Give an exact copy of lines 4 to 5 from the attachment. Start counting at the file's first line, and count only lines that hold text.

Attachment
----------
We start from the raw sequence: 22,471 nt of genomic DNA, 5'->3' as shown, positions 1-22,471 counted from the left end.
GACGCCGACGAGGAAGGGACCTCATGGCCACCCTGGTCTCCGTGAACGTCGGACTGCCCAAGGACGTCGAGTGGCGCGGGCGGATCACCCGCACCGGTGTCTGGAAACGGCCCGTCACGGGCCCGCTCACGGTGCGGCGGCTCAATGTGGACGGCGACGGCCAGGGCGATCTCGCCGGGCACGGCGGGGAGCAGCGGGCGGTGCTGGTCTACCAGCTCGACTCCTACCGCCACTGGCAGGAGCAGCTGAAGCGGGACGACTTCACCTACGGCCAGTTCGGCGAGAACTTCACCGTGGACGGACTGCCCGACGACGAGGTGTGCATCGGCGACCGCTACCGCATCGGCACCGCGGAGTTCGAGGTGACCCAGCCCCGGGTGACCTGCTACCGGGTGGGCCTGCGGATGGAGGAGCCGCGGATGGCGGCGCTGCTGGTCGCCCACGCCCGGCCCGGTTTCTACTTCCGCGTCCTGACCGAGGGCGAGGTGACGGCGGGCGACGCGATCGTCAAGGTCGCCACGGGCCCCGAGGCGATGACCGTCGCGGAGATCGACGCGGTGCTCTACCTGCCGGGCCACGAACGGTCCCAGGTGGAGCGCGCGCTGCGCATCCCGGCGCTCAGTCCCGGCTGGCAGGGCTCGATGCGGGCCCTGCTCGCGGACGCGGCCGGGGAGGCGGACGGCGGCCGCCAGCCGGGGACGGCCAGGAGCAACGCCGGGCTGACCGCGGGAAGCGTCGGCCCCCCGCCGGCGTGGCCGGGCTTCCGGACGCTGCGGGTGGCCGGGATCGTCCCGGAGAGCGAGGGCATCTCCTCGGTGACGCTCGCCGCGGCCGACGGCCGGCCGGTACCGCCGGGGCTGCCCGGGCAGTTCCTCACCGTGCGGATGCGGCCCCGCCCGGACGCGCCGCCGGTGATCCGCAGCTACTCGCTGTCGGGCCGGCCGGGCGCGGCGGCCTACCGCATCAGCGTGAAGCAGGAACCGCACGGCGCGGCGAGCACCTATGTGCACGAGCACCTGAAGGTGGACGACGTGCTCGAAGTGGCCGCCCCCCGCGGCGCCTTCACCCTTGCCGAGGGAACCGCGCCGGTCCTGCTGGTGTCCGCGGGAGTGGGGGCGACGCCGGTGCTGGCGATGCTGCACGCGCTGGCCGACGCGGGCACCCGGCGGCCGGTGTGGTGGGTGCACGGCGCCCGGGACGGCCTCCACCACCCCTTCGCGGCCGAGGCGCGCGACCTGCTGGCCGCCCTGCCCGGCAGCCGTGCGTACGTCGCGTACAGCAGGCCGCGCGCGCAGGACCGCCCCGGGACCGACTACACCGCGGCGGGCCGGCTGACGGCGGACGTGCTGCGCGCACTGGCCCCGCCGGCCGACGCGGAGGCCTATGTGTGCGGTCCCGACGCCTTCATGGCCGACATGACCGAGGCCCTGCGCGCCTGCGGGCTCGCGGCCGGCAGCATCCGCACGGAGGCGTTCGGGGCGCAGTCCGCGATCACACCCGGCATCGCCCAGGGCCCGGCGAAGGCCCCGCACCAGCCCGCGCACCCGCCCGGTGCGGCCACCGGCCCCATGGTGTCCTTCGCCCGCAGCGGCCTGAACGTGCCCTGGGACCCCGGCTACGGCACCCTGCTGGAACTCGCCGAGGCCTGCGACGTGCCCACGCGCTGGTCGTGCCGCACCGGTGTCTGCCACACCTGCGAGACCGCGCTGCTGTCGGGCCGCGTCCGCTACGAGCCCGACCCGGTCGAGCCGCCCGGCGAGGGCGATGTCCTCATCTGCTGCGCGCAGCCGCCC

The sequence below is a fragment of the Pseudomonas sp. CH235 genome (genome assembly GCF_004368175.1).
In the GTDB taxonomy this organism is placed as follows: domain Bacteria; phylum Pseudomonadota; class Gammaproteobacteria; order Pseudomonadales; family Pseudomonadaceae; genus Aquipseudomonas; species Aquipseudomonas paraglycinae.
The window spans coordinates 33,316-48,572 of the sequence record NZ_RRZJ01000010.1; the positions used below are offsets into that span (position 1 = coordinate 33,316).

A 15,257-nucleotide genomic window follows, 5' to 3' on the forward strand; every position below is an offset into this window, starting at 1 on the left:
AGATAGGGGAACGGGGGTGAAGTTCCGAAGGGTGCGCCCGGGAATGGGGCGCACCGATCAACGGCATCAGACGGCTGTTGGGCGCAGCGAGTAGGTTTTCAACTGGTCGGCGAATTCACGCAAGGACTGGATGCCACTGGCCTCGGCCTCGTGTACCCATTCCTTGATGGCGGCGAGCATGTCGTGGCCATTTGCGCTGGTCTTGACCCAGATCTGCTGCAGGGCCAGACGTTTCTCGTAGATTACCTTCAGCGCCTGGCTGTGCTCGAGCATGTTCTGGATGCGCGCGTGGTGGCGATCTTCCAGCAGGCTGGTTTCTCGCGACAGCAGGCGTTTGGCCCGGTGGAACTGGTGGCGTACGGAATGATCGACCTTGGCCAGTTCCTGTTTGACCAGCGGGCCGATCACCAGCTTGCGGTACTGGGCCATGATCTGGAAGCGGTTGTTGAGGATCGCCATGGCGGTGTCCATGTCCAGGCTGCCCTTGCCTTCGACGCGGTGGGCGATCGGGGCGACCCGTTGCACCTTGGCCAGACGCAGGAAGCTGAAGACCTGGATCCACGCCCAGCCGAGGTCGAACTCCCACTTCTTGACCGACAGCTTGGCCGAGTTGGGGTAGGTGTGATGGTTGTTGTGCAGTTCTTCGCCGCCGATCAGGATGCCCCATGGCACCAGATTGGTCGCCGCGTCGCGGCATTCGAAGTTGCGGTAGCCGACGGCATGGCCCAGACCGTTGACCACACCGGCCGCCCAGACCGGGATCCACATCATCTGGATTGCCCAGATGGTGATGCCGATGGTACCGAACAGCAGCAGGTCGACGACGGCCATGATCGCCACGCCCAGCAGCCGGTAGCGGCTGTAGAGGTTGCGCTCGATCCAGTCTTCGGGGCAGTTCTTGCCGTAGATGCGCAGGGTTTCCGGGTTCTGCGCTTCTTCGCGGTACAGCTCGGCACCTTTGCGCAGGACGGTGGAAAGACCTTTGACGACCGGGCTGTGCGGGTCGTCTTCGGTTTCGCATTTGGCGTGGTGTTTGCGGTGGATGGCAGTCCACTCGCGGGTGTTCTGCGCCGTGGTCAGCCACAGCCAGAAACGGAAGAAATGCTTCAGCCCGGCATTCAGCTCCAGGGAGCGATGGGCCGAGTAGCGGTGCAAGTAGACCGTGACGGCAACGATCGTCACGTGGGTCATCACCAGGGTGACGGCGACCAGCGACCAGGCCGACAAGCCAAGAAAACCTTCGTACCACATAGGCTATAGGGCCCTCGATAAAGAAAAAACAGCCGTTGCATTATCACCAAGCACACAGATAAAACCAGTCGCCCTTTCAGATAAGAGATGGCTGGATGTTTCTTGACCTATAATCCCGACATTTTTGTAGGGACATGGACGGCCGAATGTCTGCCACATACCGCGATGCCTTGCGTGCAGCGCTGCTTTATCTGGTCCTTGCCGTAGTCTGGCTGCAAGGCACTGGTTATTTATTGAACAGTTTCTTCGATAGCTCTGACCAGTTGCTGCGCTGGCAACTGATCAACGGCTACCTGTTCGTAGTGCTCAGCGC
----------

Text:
In the GTDB taxonomy this organism is placed as follows: domain Bacteria; phylum Pseudomonadota; class Gammaproteobacteria; order Pseudomonadales; family Pseudomonadaceae; genus Aquipseudomonas; species Aquipseudomonas paraglycinae.
The window spans coordinates 33,316-48,572 of the sequence record NZ_RRZJ01000010.1; the positions used below are offsets into that span (position 1 = coordinate 33,316).